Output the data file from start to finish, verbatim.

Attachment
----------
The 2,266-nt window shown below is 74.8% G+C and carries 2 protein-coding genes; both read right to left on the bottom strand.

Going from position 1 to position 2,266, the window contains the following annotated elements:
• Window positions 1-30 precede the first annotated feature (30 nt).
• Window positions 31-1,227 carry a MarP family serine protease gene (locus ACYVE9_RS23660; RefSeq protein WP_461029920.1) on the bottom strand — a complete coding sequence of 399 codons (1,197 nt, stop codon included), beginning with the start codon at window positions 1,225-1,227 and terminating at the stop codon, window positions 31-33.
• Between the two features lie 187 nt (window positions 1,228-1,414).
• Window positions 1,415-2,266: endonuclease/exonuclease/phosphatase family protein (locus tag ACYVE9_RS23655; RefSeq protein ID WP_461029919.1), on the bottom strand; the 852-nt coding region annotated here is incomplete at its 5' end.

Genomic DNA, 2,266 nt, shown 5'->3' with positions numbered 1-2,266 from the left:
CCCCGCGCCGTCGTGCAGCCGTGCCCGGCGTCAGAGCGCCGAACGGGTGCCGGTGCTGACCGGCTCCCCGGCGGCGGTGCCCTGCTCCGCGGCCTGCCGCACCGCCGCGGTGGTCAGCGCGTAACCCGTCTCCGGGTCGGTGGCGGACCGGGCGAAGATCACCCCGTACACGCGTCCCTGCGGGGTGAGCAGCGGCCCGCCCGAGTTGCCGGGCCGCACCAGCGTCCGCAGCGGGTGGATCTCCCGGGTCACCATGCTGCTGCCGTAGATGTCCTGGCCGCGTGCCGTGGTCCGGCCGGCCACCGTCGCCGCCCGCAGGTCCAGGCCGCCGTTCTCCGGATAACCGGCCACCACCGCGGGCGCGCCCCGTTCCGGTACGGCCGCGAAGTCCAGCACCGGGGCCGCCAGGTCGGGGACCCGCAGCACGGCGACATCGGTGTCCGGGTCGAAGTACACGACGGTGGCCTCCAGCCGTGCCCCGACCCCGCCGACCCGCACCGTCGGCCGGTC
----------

The 2,266-nt window shown below is 74.8% G+C and carries 2 protein-coding genes; both read right to left on the bottom strand.

Going from position 1 to position 2,266, the window contains the following annotated elements:
• Window positions 1-30 precede the first annotated feature (30 nt).
• Window positions 31-1,227 carry a MarP family serine protease gene (locus ACYVE9_RS23660; RefSeq protein WP_461029920.1) on the bottom strand — a complete coding sequence of 399 codons (1,197 nt, stop codon included), beginning with the start codon at window positions 1,225-1,227 and terminating at the stop codon, window positions 31-33.
• Between the two features lie 187 nt (window positions 1,228-1,414).
• Window positions 1,415-2,266: endonuclease/exonuclease/phosphatase family protein (locus tag ACYVE9_RS23655; RefSeq protein ID WP_461029919.1), on the bottom strand; the 852-nt coding region annotated here is incomplete at its 5' end.

Genomic DNA, 2,266 nt, shown 5'->3' with positions numbered 1-2,266 from the left:
CCCCGCGCCGTCGTGCAGCCGTGCCCGGCGTCAGAGCGCCGAACGGGTGCCGGTGCTGACCGGCTCCCCGGCGGCGGTGCCCTGCTCCGCGGCCTGCCGCACCGCCGCGGTGGTCAGCGCGTAACCCGTCTCCGGGTCGGTGGCGGACCGGGCGAAGATCACCCCGTACACGCGTCCCTGCGGGGTGAGCAGCGGCCCGCCCGAGTTGCCGGGCCGCACCAGCGTCCGCAGCGGGTGGATCTCCCGGGTCACCATGCTGCTGCCGTAGATGTCCTGGCCGCGTGCCGTGGTCCGGCCGGCCACCGTCGCCGCCCGCAGGTCCAGGCCGCCGTTCTCCGGATAACCGGCCACCACCGCGGGCGCGCCCCGTTCCGGTACGGCCGCGAAGTCCAGCACCGGGGCCGCCAGGTCGGGGACCCGCAGCACGGCGACATCGGTGTCCGGGTCGAAGTACACGACGGTGGCCTCCAGCCGTGCCCCGACCCCGCCGACCCGCACCGTCGGCCGGTC